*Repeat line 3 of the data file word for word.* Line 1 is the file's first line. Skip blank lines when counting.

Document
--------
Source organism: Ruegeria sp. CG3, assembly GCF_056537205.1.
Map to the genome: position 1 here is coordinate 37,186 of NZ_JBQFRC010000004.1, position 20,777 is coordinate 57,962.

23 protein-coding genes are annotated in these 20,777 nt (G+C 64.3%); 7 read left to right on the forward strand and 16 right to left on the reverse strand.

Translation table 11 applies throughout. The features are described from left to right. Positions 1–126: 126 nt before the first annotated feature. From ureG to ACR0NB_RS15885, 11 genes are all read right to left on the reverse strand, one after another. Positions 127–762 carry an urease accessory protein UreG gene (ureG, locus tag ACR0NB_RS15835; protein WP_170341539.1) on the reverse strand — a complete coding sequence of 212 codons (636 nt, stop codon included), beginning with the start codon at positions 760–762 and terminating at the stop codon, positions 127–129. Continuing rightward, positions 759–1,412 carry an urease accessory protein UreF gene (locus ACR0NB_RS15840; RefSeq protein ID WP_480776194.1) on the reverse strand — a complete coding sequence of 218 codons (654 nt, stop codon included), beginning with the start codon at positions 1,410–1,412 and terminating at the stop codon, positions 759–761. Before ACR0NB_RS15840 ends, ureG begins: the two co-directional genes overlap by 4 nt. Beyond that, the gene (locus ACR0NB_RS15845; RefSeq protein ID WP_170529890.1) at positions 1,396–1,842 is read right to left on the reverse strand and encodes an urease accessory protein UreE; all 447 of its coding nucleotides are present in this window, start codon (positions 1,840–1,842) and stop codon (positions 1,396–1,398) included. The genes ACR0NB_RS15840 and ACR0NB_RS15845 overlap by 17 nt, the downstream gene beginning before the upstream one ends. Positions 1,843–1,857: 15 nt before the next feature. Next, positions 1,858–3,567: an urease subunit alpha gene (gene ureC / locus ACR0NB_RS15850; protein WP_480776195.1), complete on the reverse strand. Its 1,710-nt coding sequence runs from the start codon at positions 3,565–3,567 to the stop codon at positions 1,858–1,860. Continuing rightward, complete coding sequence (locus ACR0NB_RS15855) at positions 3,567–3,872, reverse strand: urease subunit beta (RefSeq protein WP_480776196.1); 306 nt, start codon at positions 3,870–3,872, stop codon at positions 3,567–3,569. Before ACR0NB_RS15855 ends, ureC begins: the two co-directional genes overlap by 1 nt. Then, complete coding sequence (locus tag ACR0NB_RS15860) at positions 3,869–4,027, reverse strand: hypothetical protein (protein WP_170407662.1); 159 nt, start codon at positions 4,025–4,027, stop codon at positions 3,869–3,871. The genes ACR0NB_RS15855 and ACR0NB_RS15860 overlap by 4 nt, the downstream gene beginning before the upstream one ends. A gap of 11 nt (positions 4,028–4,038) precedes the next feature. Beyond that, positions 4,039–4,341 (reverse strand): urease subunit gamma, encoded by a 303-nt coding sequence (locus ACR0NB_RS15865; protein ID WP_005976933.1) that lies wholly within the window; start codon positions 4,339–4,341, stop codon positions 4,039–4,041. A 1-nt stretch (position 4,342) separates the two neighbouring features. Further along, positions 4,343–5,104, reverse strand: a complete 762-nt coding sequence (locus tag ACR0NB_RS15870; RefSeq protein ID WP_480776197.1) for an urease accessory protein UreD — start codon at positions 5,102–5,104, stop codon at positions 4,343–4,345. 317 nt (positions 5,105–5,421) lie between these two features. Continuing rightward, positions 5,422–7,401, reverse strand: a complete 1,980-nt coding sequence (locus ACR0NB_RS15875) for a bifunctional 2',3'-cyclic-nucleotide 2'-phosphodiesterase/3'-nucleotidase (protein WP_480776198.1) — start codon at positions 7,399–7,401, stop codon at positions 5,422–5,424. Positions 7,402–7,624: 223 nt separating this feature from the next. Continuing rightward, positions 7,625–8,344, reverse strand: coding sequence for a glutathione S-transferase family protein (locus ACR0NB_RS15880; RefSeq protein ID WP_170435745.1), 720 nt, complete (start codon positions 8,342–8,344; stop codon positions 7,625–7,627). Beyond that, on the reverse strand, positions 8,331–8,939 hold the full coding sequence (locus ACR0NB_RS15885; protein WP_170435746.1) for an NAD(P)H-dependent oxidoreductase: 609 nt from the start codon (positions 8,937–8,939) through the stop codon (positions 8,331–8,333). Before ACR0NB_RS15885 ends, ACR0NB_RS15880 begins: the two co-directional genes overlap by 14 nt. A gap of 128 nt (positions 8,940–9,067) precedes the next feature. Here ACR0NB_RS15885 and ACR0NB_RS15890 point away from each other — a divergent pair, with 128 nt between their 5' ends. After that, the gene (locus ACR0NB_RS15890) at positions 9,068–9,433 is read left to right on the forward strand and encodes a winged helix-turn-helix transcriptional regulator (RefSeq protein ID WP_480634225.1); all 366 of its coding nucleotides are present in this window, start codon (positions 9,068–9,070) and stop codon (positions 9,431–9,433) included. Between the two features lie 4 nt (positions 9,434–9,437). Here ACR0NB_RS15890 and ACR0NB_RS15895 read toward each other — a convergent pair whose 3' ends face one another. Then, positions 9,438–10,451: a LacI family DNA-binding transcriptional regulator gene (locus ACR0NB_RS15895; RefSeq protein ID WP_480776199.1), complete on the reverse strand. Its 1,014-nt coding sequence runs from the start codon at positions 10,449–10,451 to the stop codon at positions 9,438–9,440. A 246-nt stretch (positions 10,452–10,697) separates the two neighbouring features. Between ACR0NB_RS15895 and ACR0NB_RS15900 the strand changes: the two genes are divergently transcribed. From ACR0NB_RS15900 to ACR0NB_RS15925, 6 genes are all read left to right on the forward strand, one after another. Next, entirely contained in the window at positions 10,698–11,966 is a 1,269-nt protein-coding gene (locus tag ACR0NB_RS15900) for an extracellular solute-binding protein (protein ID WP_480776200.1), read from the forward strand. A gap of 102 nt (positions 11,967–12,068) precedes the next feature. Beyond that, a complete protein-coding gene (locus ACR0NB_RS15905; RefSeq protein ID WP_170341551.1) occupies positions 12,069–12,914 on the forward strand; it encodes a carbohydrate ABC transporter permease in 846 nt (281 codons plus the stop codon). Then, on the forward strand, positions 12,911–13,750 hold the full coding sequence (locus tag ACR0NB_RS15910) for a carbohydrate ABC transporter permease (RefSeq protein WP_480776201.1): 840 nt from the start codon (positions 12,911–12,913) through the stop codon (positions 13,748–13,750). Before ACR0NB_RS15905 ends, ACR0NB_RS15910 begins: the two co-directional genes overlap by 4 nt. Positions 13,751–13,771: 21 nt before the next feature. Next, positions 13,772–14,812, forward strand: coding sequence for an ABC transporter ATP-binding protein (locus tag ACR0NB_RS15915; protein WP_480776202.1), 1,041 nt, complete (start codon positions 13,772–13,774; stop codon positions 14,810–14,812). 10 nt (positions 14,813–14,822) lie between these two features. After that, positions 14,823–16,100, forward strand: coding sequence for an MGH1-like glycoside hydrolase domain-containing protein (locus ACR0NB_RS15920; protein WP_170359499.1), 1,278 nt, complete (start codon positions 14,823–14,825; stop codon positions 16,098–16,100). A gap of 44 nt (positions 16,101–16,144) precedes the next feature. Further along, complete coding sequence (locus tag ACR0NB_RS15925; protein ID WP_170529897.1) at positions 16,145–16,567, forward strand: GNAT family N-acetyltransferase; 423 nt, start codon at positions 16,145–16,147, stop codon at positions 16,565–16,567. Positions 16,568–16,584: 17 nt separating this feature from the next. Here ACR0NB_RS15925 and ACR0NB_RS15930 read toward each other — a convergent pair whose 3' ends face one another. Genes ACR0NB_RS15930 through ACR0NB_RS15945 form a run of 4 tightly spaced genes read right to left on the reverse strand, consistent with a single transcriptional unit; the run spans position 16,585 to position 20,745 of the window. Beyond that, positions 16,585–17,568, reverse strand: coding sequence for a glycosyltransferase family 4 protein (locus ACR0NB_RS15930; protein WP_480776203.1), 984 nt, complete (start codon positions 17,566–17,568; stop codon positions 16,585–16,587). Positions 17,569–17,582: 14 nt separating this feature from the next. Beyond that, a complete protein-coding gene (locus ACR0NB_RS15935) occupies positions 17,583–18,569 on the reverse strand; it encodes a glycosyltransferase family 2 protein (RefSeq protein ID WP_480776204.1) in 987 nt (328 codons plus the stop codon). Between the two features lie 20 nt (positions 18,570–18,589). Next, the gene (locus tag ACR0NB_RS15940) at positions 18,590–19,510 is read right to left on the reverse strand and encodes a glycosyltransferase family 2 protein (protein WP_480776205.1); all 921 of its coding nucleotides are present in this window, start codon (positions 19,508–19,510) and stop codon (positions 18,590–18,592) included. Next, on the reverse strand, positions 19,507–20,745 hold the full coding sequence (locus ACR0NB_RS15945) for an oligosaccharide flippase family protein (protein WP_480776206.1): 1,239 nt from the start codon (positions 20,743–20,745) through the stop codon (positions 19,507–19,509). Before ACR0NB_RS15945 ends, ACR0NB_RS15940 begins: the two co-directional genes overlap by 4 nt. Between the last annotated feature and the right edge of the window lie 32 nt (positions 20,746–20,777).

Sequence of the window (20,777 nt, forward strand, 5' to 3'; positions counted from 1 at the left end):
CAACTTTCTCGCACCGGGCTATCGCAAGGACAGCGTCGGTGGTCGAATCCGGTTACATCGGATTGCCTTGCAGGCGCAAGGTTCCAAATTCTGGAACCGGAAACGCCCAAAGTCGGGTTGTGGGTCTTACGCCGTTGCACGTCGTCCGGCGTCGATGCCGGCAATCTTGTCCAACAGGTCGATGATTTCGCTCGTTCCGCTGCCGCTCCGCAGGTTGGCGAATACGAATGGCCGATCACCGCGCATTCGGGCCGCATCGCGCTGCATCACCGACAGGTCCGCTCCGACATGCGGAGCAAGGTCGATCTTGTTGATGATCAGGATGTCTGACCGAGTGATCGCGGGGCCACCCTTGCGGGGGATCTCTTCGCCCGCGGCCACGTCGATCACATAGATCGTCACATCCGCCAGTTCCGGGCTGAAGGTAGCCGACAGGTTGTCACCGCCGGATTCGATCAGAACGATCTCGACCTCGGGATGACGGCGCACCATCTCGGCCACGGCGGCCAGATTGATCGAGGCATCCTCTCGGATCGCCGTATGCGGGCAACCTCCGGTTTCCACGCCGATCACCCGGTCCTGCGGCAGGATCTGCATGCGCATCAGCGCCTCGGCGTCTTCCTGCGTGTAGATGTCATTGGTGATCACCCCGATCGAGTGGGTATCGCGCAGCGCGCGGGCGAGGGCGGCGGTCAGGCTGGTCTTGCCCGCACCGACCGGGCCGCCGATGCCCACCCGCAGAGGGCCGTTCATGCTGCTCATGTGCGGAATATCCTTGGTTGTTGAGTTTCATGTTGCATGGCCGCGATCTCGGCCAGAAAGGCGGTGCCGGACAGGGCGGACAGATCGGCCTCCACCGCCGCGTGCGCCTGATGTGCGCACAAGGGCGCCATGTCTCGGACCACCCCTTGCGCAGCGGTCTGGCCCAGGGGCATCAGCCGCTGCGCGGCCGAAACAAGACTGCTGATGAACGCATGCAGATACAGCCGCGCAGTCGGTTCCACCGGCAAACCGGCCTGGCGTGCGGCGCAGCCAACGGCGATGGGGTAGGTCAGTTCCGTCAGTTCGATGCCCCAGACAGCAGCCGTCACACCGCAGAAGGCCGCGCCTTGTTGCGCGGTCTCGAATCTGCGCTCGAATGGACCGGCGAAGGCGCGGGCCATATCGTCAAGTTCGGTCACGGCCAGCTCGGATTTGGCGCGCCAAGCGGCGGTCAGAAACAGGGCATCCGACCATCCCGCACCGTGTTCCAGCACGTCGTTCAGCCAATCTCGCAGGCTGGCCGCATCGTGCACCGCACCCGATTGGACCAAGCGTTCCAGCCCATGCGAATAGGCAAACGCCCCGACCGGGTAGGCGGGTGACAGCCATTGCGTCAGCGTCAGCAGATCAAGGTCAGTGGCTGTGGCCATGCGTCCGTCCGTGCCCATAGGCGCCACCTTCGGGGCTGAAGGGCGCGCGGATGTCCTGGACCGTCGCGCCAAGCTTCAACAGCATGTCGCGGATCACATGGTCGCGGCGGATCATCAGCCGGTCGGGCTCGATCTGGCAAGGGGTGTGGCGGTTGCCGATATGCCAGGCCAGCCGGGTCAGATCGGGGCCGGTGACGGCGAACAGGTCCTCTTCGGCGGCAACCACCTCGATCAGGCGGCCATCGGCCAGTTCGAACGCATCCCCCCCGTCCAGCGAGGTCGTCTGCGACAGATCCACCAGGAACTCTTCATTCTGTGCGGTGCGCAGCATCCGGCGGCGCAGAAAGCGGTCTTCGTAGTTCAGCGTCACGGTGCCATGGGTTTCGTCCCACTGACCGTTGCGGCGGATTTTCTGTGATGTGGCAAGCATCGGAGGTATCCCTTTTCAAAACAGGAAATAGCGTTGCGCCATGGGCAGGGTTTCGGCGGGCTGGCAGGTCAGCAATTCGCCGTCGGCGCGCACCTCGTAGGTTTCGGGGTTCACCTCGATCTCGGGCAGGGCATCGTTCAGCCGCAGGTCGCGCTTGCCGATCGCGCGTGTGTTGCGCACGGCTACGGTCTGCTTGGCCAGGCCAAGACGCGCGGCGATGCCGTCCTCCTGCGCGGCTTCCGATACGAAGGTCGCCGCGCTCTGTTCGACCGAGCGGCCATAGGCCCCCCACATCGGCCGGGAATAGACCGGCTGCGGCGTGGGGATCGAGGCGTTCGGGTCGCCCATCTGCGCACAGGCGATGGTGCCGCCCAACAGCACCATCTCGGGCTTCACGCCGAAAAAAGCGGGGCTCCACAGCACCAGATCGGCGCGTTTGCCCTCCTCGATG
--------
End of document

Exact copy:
23 protein-coding genes are annotated in these 20,777 nt (G+C 64.3%); 7 read left to right on the forward strand and 16 right to left on the reverse strand.